MLB

Showalter defends Musgrove check: 'I'm not here to not hurt somebody's feelings'

By Sports Desk October 09, 2022

New York Mets manager Buck Showalter defended his decision to have San Diego Padres' pitcher Joe Musgrove checked for a foreign substance in their 6-0 shutout Wild Card series loss on Sunday.

The Mets bowed out of the preseason after their excellent 101-61 regular season, unable to find any answers to Musgrove, who allowed only one hit across seven innings with five strikeouts.

Musgrove became the first pitcher to go seven scoreless innings and allow one or zero hits in a winner-take-all game as the Padres advanced to the NLDS against the Los Angeles Dodgers.

Showalter desperately, and unsuccessfully, tried to get Musgrove pulled out of the game in the sixth inning when he requested umpires check him for a foreign substance, including inspecting his ears.

"I felt like that was best for us right now. Some pretty obvious reasons why it was necessary," Showalter told reporters.

"I love him as a pitcher, always have. He's too good a pitcher… Without getting into a lot of things, the spin rates and other things [were unusual], I get a lot of information in the dugout. We certainly weren't having much luck the way it was going, that's for sure.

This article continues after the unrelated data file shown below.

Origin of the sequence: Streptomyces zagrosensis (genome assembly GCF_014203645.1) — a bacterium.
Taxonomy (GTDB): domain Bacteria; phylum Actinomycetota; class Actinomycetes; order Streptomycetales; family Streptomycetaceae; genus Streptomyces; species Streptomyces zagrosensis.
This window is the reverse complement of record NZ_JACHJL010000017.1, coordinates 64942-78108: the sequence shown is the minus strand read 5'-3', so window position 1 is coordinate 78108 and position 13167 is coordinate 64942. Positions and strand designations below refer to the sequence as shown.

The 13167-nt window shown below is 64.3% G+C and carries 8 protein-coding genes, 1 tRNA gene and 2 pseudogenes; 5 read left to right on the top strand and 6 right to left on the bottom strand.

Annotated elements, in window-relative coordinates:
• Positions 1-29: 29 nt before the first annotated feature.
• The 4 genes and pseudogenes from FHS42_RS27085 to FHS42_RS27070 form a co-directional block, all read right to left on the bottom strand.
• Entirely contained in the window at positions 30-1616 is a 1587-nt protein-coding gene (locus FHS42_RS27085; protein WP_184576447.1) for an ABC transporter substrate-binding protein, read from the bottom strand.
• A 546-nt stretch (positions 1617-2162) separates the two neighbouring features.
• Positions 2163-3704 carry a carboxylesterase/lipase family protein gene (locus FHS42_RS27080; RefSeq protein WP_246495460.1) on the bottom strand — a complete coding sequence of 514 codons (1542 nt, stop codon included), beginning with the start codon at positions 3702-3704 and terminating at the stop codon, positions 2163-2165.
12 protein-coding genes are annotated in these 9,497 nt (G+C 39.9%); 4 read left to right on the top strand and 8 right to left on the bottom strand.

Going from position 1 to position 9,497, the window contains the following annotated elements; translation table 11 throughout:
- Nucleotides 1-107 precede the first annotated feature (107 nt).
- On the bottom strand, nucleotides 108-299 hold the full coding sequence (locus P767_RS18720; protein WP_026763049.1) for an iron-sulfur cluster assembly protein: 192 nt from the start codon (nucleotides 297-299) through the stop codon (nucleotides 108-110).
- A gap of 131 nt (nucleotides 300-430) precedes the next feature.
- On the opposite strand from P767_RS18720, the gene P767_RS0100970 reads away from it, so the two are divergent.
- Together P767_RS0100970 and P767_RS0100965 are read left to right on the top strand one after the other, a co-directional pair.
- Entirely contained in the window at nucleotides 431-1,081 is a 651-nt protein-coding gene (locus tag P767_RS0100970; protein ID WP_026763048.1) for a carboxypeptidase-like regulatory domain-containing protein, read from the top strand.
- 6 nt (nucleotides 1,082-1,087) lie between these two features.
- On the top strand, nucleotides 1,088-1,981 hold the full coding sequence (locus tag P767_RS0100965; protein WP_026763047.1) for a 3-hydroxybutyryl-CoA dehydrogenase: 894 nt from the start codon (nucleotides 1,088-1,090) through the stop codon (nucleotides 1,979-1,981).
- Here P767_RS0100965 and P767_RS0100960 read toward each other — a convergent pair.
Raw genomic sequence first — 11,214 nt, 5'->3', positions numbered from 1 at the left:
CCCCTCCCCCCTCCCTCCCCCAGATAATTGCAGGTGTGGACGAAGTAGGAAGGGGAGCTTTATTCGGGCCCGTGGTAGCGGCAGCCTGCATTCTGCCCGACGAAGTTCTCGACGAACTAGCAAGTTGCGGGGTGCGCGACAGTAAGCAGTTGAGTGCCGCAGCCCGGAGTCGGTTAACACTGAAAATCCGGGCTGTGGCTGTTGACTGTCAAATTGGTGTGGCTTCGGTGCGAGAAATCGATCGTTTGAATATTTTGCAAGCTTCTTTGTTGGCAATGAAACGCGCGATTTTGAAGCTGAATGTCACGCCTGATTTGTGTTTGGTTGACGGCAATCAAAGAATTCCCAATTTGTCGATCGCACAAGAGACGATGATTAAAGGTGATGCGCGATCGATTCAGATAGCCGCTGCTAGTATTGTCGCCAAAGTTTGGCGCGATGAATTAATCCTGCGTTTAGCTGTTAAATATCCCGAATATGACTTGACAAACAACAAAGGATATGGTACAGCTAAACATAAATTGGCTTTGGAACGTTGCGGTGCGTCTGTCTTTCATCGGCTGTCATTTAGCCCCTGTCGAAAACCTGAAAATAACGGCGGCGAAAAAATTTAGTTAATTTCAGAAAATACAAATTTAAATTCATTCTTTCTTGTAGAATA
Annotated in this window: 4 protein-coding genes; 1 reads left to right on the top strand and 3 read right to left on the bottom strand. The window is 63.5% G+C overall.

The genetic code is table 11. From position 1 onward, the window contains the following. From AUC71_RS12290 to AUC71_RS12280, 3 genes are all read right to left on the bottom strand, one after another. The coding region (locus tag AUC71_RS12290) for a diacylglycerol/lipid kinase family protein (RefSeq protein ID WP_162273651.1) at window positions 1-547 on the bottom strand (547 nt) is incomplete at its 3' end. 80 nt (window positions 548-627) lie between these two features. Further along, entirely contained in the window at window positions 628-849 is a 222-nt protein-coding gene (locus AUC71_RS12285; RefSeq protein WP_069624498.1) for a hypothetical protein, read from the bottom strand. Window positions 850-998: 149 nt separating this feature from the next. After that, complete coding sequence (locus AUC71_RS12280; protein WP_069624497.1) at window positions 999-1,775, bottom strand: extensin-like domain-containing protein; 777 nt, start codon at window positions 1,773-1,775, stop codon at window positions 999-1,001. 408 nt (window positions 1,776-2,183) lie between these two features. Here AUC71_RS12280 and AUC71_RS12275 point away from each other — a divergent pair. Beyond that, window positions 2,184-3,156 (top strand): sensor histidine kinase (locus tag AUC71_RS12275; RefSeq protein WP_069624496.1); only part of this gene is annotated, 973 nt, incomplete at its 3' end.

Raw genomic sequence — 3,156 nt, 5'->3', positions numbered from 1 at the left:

"I'm charged with doing what’s best for the New York Mets. However it might make me look, I’m going to do that every time and live with the consequences.

"I'm not here to not hurt somebody's feelings."

Padres manager Bob Melvin was quick to defend Musgrove's character, with the right-hander jeered at times after the incident.

"Questioning his character to me is the part I have a problem with," Melvin said. "I'm here to tell everybody that Joe Musgrove is above board as any pitcher I know and any player I know and unfortunately that happened to him. The reception he got after that was not warranted."

Musgrove understood Showalter's request, claiming that the Mets were getting "desperate". The pitcher gestured at the crowd and the Mets dugout after the sixth inning.

"I figured he was going to do it," he said. "I've seen him do it before, checking the pitcher.

"I get it, they're on their last leg. They're desperate. They're doing everything they can to get me out of the game at that point. It motivated me a bit. It fired me up."

The win means the Padres are into the NLDS for the second time in the last three seasons, while it ends the Mets' season prematurely having seemed destined to be top seed in the NL East for long periods of the season before being overhauled late by the Atlanta Braves, including a series sweep.

"The sport is so gratifying and so many great things happen," Showalter said. "It's just cruel at times like this because I feel for the players, they put so much into it.

"We're such a special group. It's like I just told them, it's not always fair. I don’t think I've ever had such a good blend of good people and good players."

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